PHOENIX — The Lincoln Navigator is a vehicle that evokes opinion.
Folks seem to either love the sheer enormity and luxuriousness of the Navigator — or they despise its enormity and unnecessaryness.
For 2022, there’s an updated Navigator that won’t win over any haters, but it might draw some looks away from the competition thanks to a few must-have features, a gorgeous interior — and something called the “Lincoln sanctuary.”
The copywriters at Lincoln broke out the thesaurus when writing the press release for the new Navigator. Elegant, effortless, serene, commanding, and unmistakable were just a few of the adjectives used to describe the luxury beast.
First introduced in 1998, the Navigator has helped keep Lincoln in the conversation over the decades when so many other brands have fallen by the wayside. Still, Navigator sales of 15,631 units in 2021 fell well short of the 40,505 Escalades sold by archrival Cadillac.
I reviewed the Escalade last year and found it stuffed with a mind-boggling amount of tech, including an augmented reality mode with floating navigation arrows superimposed over a camera view out the front of the car on the dash cluster that was a neat preview of what we’ll see on windshields just in time for cars to drive themselves so we don’t need navigation anymore.
Speaking of cars driving themselves, the 2022 Navigator features ActiveGlide, the Lincolnized version of Ford’s Blue Cruise. It works identically here as to BlueCruise, allowing for hands-off driving on 130,000 miles of “Blue Zones” — generally limited access, multi-lane thoroughfares like interstate highways — so long as the driver is always paying attention.
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The Navigator has infrared cameras on the top of the steering column tracking eye and head movement to make sure the driver is paying attention to the road and not distracted by their phone, iced caramel macchiato, spicy chicken sandwich from Chick-Fil-A, or whatever else one might be distracted by while driving a three-ton, seven-passenger luxury SUV at 80 mph.
So long as you keep your eyes on the road, ActiveGlide will handle the steering and speed controls while you relax and make sure nothing weird happens. If it seems like I’m describing a self-driving car, that’s only because “self-driving” has lost all meaning in automotive discourse.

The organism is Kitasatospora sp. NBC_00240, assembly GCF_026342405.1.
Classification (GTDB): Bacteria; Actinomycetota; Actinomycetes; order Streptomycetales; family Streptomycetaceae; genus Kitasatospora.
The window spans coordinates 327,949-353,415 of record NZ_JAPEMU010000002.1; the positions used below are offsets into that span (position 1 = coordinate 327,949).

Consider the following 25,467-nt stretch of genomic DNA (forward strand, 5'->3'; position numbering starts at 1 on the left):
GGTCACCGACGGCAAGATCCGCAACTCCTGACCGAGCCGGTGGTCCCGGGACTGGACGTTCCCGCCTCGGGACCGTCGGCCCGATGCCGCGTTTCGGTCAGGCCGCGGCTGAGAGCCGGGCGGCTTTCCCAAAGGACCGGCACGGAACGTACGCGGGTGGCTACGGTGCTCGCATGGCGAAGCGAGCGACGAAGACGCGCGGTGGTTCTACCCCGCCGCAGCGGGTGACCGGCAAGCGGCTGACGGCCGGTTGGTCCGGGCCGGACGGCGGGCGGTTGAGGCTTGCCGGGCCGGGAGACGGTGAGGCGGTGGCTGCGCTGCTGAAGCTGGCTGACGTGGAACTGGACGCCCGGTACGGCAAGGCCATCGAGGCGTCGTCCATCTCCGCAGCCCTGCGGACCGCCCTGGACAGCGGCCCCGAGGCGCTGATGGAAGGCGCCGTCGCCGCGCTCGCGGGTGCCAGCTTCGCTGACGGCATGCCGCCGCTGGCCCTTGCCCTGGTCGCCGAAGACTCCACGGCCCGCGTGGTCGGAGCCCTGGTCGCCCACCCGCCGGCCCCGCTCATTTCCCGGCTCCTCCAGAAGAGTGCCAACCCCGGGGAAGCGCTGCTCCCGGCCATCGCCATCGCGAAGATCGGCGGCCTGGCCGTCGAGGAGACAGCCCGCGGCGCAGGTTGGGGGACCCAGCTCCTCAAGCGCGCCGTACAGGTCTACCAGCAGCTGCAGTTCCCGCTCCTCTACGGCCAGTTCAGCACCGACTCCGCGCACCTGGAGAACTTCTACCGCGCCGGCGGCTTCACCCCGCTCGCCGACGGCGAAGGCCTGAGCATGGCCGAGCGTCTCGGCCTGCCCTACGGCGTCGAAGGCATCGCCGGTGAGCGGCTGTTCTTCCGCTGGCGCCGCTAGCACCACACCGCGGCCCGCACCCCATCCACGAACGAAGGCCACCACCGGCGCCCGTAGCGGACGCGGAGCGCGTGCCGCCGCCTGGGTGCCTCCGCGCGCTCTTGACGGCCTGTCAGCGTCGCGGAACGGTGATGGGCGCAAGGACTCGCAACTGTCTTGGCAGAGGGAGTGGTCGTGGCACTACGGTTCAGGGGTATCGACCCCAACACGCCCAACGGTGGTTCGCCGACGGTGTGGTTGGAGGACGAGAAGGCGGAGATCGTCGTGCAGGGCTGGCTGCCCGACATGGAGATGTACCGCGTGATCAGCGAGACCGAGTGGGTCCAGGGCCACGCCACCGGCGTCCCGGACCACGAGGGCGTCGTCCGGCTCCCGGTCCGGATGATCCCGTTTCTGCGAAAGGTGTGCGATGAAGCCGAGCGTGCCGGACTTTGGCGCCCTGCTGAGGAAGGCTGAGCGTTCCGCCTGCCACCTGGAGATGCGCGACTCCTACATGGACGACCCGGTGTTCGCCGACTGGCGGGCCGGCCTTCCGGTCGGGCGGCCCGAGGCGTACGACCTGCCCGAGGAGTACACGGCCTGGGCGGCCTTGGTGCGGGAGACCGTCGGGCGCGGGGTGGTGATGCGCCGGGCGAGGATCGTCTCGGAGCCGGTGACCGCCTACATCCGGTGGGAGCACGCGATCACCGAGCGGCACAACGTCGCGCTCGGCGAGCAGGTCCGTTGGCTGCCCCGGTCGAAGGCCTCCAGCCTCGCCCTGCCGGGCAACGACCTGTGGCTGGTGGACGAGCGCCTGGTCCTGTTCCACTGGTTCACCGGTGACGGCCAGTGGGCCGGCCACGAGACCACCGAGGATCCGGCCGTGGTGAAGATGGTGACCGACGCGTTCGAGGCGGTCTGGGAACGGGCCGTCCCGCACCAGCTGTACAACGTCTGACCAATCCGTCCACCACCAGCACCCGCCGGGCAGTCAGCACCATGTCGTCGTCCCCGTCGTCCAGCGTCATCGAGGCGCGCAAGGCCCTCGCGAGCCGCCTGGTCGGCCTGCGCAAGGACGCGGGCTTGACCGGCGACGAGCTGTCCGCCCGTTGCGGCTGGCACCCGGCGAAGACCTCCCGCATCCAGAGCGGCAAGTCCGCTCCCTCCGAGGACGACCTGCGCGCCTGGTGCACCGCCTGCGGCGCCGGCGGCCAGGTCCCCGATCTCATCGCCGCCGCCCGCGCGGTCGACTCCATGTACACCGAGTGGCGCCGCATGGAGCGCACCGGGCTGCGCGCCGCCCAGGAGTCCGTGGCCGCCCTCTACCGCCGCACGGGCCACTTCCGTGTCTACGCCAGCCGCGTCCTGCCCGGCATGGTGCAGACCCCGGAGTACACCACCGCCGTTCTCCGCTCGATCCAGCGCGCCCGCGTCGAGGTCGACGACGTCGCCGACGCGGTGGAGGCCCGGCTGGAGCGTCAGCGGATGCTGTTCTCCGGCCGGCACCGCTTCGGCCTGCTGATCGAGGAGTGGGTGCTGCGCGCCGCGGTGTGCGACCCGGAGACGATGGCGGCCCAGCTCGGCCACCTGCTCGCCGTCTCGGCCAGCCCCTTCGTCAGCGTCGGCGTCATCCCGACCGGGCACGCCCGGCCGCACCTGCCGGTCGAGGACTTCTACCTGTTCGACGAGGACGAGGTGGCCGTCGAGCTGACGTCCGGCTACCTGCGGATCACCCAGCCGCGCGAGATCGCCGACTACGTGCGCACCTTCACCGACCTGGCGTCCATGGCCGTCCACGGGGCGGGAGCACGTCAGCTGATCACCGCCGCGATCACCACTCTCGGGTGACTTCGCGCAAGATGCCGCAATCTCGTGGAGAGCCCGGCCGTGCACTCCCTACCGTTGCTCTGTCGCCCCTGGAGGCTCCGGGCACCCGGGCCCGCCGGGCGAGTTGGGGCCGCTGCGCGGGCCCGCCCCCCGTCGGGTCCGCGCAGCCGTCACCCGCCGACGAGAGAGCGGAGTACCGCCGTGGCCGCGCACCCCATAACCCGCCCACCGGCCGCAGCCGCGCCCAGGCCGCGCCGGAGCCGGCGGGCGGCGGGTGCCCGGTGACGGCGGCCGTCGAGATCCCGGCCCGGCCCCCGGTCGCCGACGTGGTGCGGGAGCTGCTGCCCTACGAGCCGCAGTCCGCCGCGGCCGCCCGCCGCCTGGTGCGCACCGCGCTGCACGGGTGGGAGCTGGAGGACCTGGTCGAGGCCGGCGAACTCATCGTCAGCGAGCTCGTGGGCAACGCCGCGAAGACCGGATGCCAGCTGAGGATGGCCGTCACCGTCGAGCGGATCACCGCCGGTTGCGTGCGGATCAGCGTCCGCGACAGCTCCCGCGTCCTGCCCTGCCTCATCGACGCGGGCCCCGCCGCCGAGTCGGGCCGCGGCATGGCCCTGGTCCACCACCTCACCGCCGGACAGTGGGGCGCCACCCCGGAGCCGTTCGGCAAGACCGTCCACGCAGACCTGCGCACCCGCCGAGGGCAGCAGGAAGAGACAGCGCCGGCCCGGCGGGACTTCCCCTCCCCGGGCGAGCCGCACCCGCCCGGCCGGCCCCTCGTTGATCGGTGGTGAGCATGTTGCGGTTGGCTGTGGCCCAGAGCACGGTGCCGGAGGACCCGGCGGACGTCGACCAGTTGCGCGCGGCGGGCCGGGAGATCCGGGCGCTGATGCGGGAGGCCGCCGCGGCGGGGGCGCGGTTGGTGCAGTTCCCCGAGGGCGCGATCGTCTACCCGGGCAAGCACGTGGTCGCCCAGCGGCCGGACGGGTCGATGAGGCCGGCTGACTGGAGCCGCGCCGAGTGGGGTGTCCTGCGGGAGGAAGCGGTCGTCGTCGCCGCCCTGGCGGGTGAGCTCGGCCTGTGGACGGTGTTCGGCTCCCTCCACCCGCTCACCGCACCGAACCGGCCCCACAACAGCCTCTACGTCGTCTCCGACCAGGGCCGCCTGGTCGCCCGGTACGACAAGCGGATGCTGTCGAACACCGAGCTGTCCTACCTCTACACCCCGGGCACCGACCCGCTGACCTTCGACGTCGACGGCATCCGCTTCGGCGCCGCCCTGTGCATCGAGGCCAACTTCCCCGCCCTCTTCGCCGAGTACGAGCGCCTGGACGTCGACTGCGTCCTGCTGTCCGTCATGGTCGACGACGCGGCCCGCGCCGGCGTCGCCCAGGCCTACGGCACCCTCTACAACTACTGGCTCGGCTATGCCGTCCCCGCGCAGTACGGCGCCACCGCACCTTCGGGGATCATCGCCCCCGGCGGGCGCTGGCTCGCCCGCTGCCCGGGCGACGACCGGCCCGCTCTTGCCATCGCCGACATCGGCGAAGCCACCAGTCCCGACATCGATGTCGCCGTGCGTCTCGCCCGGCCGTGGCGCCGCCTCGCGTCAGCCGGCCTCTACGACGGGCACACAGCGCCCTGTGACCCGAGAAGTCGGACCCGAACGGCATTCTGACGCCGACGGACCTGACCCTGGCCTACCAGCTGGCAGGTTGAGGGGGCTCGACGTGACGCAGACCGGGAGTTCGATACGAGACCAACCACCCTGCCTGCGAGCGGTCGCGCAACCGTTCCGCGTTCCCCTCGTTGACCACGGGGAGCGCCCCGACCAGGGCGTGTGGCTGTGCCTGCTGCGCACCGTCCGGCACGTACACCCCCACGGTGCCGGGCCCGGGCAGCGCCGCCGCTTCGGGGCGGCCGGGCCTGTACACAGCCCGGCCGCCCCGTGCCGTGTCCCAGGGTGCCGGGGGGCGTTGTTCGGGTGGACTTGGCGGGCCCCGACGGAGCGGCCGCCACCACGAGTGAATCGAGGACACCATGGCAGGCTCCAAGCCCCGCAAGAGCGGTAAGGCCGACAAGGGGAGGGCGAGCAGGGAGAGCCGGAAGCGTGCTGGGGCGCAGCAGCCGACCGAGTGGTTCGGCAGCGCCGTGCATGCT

A compelling entrant in the high-end SUV wars
Autonomous vehicle-expert Alex Roy defined a self-driving car as one that you can sleep in while it drives along. You can not sleep in the 2022 Lincoln Navigator while it drives you along, but it feels awfully close.
Think of ActiveGlide as another level of the adaptive cruise control system. When you first turn on the adaptive cruise control, an image of a steering wheel with two hands firmly attached appears on the dash cluster and the head-up display. Then, if you’re in a Blue Zone, ActiveGlide takes over the steering, and you’ll see the hands coming off the steering wheel.
And it works! In an hour of rush hour commuting in the Phoenix suburbs, I was able to cruise down the highway without a care in the world (so long as I didn’t look away from the road for too long). The system did disconnect when I was approaching a sweeping turn and the sun was directly in front of us, presumably blinding the camera, but it wasn’t an emergency disconnect and both the car and I handled it without any fuss.
Look away for too long (or stop responding for medical or other reasons), and the Navigator will alert you in several ways. First, you’ll get a bright yellow visual warning on the screen telling you to watch the road. That is followed by an audible alert and then a more urgent audible and a red visual alert.
If you still don’t respond, ActiveGlide will begin a series of rather alarming, jerky braking events. These aren’t enough to get you rear-ended, but they should bring your attention back to the road if you’re able to. Finally, if you keep ignoring the situation, the car will gradually come to a stop within your lane.